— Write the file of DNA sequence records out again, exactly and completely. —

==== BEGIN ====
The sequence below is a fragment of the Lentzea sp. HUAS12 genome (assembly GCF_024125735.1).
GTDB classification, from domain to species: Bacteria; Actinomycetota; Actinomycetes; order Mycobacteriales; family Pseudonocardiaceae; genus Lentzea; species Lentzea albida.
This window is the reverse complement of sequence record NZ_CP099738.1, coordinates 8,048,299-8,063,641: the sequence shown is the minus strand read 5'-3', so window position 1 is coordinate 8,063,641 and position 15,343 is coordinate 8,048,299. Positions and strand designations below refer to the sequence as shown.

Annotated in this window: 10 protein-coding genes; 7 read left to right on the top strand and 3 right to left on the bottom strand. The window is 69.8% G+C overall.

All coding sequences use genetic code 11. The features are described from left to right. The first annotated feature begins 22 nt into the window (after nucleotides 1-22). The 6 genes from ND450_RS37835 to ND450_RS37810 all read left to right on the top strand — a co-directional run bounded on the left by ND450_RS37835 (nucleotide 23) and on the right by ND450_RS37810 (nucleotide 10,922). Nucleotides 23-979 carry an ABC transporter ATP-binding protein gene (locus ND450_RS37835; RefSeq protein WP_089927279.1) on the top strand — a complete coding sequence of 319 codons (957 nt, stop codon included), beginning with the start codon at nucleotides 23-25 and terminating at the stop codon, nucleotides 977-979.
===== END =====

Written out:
The sequence below is a fragment of the Lentzea sp. HUAS12 genome (assembly GCF_024125735.1).
GTDB classification, from domain to species: Bacteria; Actinomycetota; Actinomycetes; order Mycobacteriales; family Pseudonocardiaceae; genus Lentzea; species Lentzea albida.
This window is the reverse complement of sequence record NZ_CP099738.1, coordinates 8,048,299-8,063,641: the sequence shown is the minus strand read 5'-3', so window position 1 is coordinate 8,063,641 and position 15,343 is coordinate 8,048,299. Positions and strand designations below refer to the sequence as shown.

Annotated in this window: 10 protein-coding genes; 7 read left to right on the top strand and 3 right to left on the bottom strand. The window is 69.8% G+C overall.

All coding sequences use genetic code 11. The features are described from left to right. The first annotated feature begins 22 nt into the window (after nucleotides 1-22). The 6 genes from ND450_RS37835 to ND450_RS37810 all read left to right on the top strand — a co-directional run bounded on the left by ND450_RS37835 (nucleotide 23) and on the right by ND450_RS37810 (nucleotide 10,922). Nucleotides 23-979 carry an ABC transporter ATP-binding protein gene (locus ND450_RS37835; RefSeq protein WP_089927279.1) on the top strand — a complete coding sequence of 319 codons (957 nt, stop codon included), beginning with the start codon at nucleotides 23-25 and terminating at the stop codon, nucleotides 977-979.